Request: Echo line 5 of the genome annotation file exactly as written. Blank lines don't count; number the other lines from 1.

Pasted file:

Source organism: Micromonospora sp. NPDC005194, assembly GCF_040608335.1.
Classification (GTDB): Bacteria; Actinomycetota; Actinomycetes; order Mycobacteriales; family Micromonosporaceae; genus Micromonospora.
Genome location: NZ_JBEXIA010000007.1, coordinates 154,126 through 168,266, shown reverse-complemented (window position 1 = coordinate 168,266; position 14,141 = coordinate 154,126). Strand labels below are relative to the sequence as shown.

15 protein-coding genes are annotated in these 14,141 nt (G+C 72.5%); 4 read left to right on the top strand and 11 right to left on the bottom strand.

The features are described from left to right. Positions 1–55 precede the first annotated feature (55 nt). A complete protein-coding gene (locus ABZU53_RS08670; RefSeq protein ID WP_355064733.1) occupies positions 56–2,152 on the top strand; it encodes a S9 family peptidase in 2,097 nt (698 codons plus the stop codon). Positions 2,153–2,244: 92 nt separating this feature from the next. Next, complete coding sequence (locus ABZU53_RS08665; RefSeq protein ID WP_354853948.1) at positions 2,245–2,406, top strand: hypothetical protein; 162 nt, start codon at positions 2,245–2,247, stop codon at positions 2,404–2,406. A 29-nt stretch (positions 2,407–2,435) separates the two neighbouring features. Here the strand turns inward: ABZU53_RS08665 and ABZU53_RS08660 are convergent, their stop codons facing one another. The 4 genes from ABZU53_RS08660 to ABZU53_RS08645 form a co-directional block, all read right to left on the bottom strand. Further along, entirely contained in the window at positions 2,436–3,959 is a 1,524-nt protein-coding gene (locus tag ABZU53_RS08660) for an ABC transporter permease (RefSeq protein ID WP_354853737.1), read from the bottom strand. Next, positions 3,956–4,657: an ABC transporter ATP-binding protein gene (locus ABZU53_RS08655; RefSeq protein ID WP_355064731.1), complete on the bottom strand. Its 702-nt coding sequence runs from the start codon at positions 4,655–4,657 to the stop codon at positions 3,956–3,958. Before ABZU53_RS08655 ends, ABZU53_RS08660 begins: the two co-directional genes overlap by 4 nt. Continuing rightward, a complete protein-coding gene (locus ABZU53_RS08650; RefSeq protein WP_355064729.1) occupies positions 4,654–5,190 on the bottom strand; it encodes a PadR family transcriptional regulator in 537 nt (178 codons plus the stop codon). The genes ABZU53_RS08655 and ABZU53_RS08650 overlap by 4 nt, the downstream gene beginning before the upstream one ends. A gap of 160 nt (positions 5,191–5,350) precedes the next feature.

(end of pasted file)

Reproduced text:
The features are described from left to right. Positions 1–55 precede the first annotated feature (55 nt). A complete protein-coding gene (locus ABZU53_RS08670; RefSeq protein ID WP_355064733.1) occupies positions 56–2,152 on the top strand; it encodes a S9 family peptidase in 2,097 nt (698 codons plus the stop codon). Positions 2,153–2,244: 92 nt separating this feature from the next. Next, complete coding sequence (locus ABZU53_RS08665; RefSeq protein ID WP_354853948.1) at positions 2,245–2,406, top strand: hypothetical protein; 162 nt, start codon at positions 2,245–2,247, stop codon at positions 2,404–2,406. A 29-nt stretch (positions 2,407–2,435) separates the two neighbouring features. Here the strand turns inward: ABZU53_RS08665 and ABZU53_RS08660 are convergent, their stop codons facing one another. The 4 genes from ABZU53_RS08660 to ABZU53_RS08645 form a co-directional block, all read right to left on the bottom strand. Further along, entirely contained in the window at positions 2,436–3,959 is a 1,524-nt protein-coding gene (locus tag ABZU53_RS08660) for an ABC transporter permease (RefSeq protein ID WP_354853737.1), read from the bottom strand. Next, positions 3,956–4,657: an ABC transporter ATP-binding protein gene (locus ABZU53_RS08655; RefSeq protein ID WP_355064731.1), complete on the bottom strand. Its 702-nt coding sequence runs from the start codon at positions 4,655–4,657 to the stop codon at positions 3,956–3,958. Before ABZU53_RS08655 ends, ABZU53_RS08660 begins: the two co-directional genes overlap by 4 nt. Continuing rightward, a complete protein-coding gene (locus ABZU53_RS08650; RefSeq protein WP_355064729.1) occupies positions 4,654–5,190 on the bottom strand; it encodes a PadR family transcriptional regulator in 537 nt (178 codons plus the stop codon). The genes ABZU53_RS08655 and ABZU53_RS08650 overlap by 4 nt, the downstream gene beginning before the upstream one ends. A gap of 160 nt (positions 5,191–5,350) precedes the next feature.